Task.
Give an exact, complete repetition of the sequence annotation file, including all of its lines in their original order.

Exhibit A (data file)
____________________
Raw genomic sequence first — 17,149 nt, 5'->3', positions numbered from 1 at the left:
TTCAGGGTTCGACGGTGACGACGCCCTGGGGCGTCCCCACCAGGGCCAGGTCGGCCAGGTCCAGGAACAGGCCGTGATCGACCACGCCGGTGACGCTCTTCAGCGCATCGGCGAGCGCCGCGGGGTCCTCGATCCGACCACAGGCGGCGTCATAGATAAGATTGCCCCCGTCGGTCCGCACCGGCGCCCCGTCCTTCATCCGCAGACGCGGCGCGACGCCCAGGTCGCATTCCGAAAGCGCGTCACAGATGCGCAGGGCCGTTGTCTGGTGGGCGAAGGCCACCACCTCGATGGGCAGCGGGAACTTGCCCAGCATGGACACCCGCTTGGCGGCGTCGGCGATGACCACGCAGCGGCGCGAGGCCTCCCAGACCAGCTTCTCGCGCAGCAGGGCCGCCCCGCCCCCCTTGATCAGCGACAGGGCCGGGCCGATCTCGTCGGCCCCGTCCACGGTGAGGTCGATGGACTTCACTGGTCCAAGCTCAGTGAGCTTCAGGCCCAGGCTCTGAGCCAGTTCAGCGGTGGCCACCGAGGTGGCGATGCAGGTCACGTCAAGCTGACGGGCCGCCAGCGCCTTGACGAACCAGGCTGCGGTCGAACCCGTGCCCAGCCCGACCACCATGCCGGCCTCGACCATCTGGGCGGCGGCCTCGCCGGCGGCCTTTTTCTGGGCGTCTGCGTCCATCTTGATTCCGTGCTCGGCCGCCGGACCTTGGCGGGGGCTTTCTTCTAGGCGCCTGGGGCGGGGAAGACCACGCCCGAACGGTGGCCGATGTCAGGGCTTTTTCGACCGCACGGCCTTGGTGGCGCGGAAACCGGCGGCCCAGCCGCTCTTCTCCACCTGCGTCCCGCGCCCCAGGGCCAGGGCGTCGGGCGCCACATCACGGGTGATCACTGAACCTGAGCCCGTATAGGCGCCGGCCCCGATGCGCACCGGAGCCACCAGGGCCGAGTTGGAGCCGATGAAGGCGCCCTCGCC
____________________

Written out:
Raw genomic sequence first — 17,149 nt, 5'->3', positions numbered from 1 at the left:
TTCAGGGTTCGACGGTGACGACGCCCTGGGGCGTCCCCACCAGGGCCAGGTCGGCCAGGTCCAGGAACAGGCCGTGATCGACCACGCCGGTGACGCTCTTCAGCGCATCGGCGAGCGCCGCGGGGTCCTCGATCCGACCACAGGCGGCGTCATAGATAAGATTGCCCCCGTCGGTCCGCACCGGCGCCCCGTCCTTCATCCGCAGACGCGGCGCGACGCCCAGGTCGCATTCCGAAAGCGCGTCACAGATGCGCAGGGCCGTTGTCTGGTGGGCGAAGGCCACCACCTCGATGGGCAGCGGGAACTTGCCCAGCATGGACACCCGCTTGGCGGCGTCGGCGATGACCACGCAGCGGCGCGAGGCCTCCCAGACCAGCTTCTCGCGCAGCAGGGCCGCCCCGCCCCCCTTGATCAGCGACAGGGCCGGGCCGATCTCGTCGGCCCCGTCCACGGTGAGGTCGATGGACTTCACTGGTCCAAGCTCAGTGAGCTTCAGGCCCAGGCTCTGAGCCAGTTCAGCGGTGGCCACCGAGGTGGCGATGCAGGTCACGTCAAGCTGACGGGCCGCCAGCGCCTTGACGAACCAGGCTGCGGTCGAACCCGTGCCCAGCCCGACCACCATGCCGGCCTCGACCATCTGGGCGGCGGCCTCGCCGGCGGCCTTTTTCTGGGCGTCTGCGTCCATCTTGATTCCGTGCTCGGCCGCCGGACCTTGGCGGGGGCTTTCTTCTAGGCGCCTGGGGCGGGGAAGACCACGCCCGAACGGTGGCCGATGTCAGGGCTTTTTCGACCGCACGGCCTTGGTGGCGCGGAAACCGGCGGCCCAGCCGCTCTTCTCCACCTGCGTCCCGCGCCCCAGGGCCAGGGCGTCGGGCGCCACATCACGGGTGATCACTGAACCTGAGCCCGTATAGGCGCCGGCCCCGATGCGCACCGGAGCCACCAGGGCCGAGTTGGAGCCGATGAAGGCGCCCTCGCC